Many of us knew someone—-a friend, a neighbor or an employee who has shown the warning signs of suicide, but didn’t know how to help him or her. There is a need for some kind of program where someone in crisis can go for help, Didi Hirsch Suicide Prevention Center in Los Angeles is one center, but there should be many more across the country. Colleges have counselors who try to help students who are depressed, but unfortunately, some of the colleges will not notify parents of such students if the student does not want his/her parents to know about their depression.
Suicide prevention has a great deal of meaning to me because I’ve been exposed to a few people who have committed suicide, or who have attempted suicide. I am very aware how much the families of these people have suffered because of it.
A neighbor, who is also a family friend, had recently had a suicide in their family. It was excruciatingly painful for them when they received the suicide news from the college where their teen age daughter was attending. She had hung herself!!!! The unfortunate part about this situation is that when they were informed about the suicide, the family was told that this young girl had gone to the school counselor and told her of her deep feelings of depression. She made a strong demand, telling the counselor not to inform her family about her depression. The counselor complied with her wishes. The family was very disturbed that they were not informed about her deep depression. The reason for not calling the family about their daughter’s emotional situation is because as strange as it may seem, there is a rule that whatever goes on between the counselor and the client, it is considered strictly confidential. Presently, there is news that officials are trying to change this rule because there has been so much tragedy that could have been prevented . It is believed that if someone close to the client was aware of the situation, the suicide could have been prevented.
The most frightening news in my younger days was when I got a phone call from my nephew telling me “mom” is in the hospital. His voice was so shaky, it scared me. “Why is she in the hospital?” I asked. “She tried to commit suicide,” was his answer. My sister had taken a massive dose of sleeping pills. When my nephew came home from school, he had found her lying on her bed in an unconscious state. Thank heavens, she was rushed to the hospital just in time to save her life!!!! The reason for her attempt to end her life was due to months and months of severe depression.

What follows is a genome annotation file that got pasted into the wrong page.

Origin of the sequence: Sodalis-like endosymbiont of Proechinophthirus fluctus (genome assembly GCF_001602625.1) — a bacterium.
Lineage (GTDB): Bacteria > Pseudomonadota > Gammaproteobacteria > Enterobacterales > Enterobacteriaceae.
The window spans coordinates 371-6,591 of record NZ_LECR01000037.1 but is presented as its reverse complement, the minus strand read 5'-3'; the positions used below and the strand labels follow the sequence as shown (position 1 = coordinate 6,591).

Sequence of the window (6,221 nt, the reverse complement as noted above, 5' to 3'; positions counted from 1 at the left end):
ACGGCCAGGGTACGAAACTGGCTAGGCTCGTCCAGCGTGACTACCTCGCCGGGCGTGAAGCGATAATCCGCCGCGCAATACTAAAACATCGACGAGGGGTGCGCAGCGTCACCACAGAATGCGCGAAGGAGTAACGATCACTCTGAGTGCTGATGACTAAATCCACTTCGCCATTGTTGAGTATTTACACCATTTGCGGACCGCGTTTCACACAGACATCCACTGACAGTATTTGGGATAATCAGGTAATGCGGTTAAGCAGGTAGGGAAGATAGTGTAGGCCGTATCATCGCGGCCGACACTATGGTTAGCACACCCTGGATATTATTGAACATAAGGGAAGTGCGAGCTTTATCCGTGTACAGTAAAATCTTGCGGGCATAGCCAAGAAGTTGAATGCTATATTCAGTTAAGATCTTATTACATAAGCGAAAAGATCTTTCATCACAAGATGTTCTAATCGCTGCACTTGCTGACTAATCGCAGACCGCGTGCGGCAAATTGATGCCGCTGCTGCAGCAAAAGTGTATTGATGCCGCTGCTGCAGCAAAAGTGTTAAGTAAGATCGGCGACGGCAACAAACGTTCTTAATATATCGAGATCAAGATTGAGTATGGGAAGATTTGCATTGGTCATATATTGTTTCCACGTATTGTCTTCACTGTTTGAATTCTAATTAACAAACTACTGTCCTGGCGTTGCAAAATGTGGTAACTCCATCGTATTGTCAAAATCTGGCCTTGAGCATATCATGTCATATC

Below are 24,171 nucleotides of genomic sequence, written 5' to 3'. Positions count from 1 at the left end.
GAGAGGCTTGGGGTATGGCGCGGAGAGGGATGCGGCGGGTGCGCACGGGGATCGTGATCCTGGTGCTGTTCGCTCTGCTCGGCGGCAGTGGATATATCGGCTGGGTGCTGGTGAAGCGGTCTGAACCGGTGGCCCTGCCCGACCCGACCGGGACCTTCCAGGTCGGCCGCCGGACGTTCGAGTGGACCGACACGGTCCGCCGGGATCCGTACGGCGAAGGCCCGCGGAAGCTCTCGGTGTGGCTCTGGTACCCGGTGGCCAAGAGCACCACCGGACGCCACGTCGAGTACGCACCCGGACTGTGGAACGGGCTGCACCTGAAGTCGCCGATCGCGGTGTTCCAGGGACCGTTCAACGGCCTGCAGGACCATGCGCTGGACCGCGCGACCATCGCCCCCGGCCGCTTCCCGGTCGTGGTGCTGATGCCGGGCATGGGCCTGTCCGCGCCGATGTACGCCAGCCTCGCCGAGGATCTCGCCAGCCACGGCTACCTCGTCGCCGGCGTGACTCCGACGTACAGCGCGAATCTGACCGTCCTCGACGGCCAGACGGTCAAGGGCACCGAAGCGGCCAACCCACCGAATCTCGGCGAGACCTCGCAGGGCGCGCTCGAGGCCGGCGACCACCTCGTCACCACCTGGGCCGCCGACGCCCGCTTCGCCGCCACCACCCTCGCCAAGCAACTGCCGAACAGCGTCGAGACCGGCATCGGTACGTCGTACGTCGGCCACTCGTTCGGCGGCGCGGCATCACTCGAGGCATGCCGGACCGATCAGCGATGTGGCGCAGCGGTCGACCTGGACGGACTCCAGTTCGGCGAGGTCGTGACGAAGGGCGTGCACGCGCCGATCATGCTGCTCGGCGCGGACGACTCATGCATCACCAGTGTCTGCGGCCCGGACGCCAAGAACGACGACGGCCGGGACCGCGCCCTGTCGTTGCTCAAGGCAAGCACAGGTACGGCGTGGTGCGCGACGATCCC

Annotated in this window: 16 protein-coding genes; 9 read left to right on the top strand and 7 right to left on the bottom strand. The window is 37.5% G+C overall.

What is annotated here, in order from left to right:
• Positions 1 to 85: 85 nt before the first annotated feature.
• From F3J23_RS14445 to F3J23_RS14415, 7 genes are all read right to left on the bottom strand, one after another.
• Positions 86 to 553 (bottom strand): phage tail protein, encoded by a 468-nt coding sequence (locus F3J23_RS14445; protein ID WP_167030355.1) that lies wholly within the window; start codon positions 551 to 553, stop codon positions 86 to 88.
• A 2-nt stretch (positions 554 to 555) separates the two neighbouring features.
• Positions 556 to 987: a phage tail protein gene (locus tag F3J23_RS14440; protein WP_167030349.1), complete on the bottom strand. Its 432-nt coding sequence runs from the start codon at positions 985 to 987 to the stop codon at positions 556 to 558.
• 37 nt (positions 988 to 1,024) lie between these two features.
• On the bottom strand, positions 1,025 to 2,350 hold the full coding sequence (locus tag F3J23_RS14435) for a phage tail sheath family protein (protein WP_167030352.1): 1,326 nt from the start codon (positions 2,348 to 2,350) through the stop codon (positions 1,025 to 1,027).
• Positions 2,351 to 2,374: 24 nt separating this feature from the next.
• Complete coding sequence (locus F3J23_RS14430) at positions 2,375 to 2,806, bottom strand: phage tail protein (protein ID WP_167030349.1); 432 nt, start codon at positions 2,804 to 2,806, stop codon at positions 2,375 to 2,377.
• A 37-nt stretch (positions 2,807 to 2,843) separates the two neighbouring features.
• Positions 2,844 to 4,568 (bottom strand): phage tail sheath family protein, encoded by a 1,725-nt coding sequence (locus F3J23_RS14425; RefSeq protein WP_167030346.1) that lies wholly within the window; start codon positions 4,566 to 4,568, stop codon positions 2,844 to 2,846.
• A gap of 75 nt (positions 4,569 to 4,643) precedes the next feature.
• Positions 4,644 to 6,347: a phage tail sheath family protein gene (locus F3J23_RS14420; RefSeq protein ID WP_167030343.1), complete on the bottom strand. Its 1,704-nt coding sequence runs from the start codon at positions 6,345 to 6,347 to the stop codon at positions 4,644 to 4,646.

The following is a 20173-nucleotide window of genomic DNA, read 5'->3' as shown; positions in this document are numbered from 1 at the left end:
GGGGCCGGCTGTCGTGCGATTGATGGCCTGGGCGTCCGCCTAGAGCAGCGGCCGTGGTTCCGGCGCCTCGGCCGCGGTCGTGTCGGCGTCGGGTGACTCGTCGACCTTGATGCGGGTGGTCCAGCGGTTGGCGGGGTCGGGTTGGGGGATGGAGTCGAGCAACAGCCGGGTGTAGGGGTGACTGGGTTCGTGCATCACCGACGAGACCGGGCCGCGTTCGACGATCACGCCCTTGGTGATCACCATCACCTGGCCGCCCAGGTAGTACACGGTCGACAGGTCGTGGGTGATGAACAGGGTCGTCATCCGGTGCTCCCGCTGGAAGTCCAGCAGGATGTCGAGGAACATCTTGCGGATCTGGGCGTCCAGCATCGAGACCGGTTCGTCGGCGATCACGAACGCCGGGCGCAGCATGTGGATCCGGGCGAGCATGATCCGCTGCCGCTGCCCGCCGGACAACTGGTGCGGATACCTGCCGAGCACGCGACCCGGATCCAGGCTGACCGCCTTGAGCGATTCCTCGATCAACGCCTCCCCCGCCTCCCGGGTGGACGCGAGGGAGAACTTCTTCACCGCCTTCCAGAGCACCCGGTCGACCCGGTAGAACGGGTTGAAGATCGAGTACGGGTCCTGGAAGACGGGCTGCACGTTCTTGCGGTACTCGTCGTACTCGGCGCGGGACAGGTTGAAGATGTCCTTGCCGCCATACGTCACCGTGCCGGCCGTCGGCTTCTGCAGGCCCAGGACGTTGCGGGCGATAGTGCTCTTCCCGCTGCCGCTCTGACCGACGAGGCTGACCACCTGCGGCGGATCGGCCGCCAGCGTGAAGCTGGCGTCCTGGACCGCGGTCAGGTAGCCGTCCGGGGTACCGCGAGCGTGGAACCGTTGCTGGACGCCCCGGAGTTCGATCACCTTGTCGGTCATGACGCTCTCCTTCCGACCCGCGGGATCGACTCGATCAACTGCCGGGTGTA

It seems to be that there are more and more young girls between the ages of 10 to 14 years of age who express their feelings of wanting to end their lives. This disturbs me because I have a dear friend whose daughter is in this age group and indicates her feelings in a very direct way.
It bothers me to learn that even when high school students discuss their wishes of suicide to their counselors, the parents are not notified about this situation . . Hopefully, there will be some strong rules whereby parents are able to be informed about their child’s problems so that they can take the necessary steps in preventing their child’s suicide wish. I also hope that there will be more centers for individuals to go for help.
While working at the UCLA Neuropsychiatrical Division for teenagers, I have become very aware of how many teenagers who are suicidal or have attempted suicide. It is very frightening to hear this, but on the other hand, I am glad they are getting help. I do see an improvement in most of these teenagers after they have completed their treatments and are ready to go back home.